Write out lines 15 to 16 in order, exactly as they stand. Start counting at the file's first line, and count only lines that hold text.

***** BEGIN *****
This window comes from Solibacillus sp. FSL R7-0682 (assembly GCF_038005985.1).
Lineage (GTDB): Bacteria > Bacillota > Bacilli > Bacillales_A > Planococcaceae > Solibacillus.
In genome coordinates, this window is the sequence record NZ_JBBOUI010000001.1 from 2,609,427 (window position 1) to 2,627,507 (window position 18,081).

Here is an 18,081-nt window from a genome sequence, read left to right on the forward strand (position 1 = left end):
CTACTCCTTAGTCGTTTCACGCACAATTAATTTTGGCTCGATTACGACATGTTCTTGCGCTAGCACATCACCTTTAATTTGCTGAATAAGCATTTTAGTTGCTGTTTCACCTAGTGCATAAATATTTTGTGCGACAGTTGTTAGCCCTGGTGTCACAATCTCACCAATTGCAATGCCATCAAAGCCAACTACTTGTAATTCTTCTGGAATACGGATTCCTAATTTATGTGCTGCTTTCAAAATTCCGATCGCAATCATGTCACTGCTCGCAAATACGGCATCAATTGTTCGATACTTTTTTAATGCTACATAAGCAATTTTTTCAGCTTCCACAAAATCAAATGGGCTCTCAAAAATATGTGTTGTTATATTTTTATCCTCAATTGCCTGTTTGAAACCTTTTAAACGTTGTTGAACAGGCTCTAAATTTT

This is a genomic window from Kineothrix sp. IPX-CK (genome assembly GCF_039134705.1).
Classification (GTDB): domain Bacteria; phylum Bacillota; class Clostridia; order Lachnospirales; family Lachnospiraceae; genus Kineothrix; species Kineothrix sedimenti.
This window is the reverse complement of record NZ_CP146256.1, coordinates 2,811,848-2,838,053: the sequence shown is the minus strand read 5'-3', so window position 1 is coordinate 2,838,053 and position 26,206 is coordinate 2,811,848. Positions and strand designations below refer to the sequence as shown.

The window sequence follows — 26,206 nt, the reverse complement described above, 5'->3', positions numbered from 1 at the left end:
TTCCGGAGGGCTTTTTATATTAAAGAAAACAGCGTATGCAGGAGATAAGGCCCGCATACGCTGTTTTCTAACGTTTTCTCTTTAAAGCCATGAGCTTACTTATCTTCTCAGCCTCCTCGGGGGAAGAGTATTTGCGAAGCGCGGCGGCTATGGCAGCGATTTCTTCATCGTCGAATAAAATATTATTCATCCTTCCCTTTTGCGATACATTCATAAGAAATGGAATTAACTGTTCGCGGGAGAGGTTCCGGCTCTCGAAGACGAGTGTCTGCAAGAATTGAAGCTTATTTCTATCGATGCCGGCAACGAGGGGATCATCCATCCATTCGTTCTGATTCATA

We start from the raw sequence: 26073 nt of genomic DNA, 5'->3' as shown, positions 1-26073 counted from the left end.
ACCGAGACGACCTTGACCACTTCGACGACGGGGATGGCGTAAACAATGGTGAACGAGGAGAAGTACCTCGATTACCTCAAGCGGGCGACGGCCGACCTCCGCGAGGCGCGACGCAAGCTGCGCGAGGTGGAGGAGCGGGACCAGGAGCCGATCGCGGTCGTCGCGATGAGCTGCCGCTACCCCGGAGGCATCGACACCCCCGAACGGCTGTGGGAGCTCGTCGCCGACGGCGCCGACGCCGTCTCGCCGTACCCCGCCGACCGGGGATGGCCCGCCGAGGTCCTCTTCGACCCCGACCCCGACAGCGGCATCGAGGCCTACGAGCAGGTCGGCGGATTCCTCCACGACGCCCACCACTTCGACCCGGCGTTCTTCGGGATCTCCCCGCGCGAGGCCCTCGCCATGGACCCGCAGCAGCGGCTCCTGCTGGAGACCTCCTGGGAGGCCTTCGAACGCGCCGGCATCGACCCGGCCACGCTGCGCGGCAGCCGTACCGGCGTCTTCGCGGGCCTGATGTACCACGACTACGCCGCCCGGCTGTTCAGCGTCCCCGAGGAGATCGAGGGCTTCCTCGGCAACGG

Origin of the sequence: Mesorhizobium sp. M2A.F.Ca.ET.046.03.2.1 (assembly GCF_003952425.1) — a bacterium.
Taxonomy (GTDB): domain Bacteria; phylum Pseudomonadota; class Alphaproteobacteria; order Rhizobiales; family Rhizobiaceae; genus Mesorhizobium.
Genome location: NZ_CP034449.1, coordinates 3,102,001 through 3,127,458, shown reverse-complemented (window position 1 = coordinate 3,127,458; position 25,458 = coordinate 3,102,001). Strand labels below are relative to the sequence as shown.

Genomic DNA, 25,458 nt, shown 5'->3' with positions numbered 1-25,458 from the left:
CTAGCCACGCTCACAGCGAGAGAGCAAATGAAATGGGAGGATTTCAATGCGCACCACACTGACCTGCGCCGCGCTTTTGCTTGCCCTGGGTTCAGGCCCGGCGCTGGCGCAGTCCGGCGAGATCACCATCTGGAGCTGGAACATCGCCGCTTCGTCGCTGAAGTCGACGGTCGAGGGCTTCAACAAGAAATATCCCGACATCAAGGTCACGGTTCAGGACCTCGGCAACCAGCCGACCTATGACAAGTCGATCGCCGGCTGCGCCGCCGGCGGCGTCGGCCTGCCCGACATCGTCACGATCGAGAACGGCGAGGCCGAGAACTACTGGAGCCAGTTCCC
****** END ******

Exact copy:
Genome location: NZ_CP034449.1, coordinates 3,102,001 through 3,127,458, shown reverse-complemented (window position 1 = coordinate 3,127,458; position 25,458 = coordinate 3,102,001). Strand labels below are relative to the sequence as shown.

Genomic DNA, 25,458 nt, shown 5'->3' with positions numbered 1-25,458 from the left: